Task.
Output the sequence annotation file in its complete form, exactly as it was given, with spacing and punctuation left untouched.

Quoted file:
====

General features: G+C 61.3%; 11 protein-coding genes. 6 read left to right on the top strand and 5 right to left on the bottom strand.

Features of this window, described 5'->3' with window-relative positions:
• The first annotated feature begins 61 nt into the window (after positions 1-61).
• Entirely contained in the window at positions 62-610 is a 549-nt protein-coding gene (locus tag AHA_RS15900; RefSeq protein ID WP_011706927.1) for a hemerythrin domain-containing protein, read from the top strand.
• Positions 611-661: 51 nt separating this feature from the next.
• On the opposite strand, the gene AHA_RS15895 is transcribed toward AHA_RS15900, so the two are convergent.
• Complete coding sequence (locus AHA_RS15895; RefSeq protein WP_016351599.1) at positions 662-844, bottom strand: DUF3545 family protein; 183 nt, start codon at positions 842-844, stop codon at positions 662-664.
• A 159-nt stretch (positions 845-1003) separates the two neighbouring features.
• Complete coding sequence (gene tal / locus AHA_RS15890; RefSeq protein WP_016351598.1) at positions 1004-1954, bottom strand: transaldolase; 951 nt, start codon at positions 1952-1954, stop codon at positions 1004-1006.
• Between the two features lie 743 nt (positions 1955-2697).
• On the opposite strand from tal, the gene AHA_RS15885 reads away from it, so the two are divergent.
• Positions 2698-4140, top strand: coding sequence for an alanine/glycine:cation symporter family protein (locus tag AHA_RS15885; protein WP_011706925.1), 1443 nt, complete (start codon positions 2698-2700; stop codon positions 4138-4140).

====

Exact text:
General features: G+C 61.3%; 11 protein-coding genes. 6 read left to right on the top strand and 5 right to left on the bottom strand.

Features of this window, described 5'->3' with window-relative positions:
• The first annotated feature begins 61 nt into the window (after positions 1-61).
• Entirely contained in the window at positions 62-610 is a 549-nt protein-coding gene (locus tag AHA_RS15900; RefSeq protein ID WP_011706927.1) for a hemerythrin domain-containing protein, read from the top strand.
• Positions 611-661: 51 nt separating this feature from the next.
• On the opposite strand, the gene AHA_RS15895 is transcribed toward AHA_RS15900, so the two are convergent.
• Complete coding sequence (locus AHA_RS15895; RefSeq protein WP_016351599.1) at positions 662-844, bottom strand: DUF3545 family protein; 183 nt, start codon at positions 842-844, stop codon at positions 662-664.
• A 159-nt stretch (positions 845-1003) separates the two neighbouring features.
• Complete coding sequence (gene tal / locus AHA_RS15890; RefSeq protein WP_016351598.1) at positions 1004-1954, bottom strand: transaldolase; 951 nt, start codon at positions 1952-1954, stop codon at positions 1004-1006.
• Between the two features lie 743 nt (positions 1955-2697).
• On the opposite strand from tal, the gene AHA_RS15885 reads away from it, so the two are divergent.
• Positions 2698-4140, top strand: coding sequence for an alanine/glycine:cation symporter family protein (locus tag AHA_RS15885; protein WP_011706925.1), 1443 nt, complete (start codon positions 2698-2700; stop codon positions 4138-4140).